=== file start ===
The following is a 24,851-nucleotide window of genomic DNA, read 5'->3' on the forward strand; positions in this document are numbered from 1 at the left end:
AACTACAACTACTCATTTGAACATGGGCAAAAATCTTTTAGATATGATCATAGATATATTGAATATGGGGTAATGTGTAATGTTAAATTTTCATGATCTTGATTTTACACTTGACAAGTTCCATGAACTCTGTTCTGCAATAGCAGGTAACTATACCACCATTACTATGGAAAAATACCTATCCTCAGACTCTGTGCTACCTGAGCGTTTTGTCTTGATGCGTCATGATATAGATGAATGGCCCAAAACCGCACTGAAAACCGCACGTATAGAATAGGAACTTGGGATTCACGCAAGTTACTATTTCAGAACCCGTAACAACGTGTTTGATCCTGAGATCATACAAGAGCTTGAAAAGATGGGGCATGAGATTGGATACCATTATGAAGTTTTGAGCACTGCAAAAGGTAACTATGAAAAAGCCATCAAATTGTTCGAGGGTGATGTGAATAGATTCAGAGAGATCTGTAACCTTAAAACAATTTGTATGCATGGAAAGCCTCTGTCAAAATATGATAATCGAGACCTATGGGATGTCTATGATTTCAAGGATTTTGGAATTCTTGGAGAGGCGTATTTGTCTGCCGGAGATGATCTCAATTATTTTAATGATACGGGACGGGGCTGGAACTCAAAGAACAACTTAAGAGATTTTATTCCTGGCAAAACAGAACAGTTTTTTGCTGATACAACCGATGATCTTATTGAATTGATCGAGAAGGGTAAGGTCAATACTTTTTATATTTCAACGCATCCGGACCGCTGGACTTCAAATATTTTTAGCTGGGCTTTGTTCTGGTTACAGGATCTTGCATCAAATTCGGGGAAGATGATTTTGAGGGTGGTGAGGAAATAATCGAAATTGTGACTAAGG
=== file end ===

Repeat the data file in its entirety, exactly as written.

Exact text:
The following is a 24,851-nucleotide window of genomic DNA, read 5'->3' on the forward strand; positions in this document are numbered from 1 at the left end:
AACTACAACTACTCATTTGAACATGGGCAAAAATCTTTTAGATATGATCATAGATATATTGAATATGGGGTAATGTGTAATGTTAAATTTTCATGATCTTGATTTTACACTTGACAAGTTCCATGAACTCTGTTCTGCAATAGCAGGTAACTATACCACCATTACTATGGAAAAATACCTATCCTCAGACTCTGTGCTACCTGAGCGTTTTGTCTTGATGCGTCATGATATAGATGAATGGCCCAAAACCGCACTGAAAACCGCACGTATAGAATAGGAACTTGGGATTCACGCAAGTTACTATTTCAGAACCCGTAACAACGTGTTTGATCCTGAGATCATACAAGAGCTTGAAAAGATGGGGCATGAGATTGGATACCATTATGAAGTTTTGAGCACTGCAAAAGGTAACTATGAAAAAGCCATCAAATTGTTCGAGGGTGATGTGAATAGATTCAGAGAGATCTGTAACCTTAAAACAATTTGTATGCATGGAAAGCCTCTGTCAAAATATGATAATCGAGACCTATGGGATGTCTATGATTTCAAGGATTTTGGAATTCTTGGAGAGGCGTATTTGTCTGCCGGAGATGATCTCAATTATTTTAATGATACGGGACGGGGCTGGAACTCAAAGAACAACTTAAGAGATTTTATTCCTGGCAAAACAGAACAGTTTTTTGCTGATACAACCGATGATCTTATTGAATTGATCGAGAAGGGTAAGGTCAATACTTTTTATATTTCAACGCATCCGGACCGCTGGACTTCAAATATTTTTAGCTGGGCTTTGTTCTGGTTACAGGATCTTGCATCAAATTCGGGGAAGATGATTTTGAGGGTGGTGAGGAAATAATCGAAATTGTGACTAAGG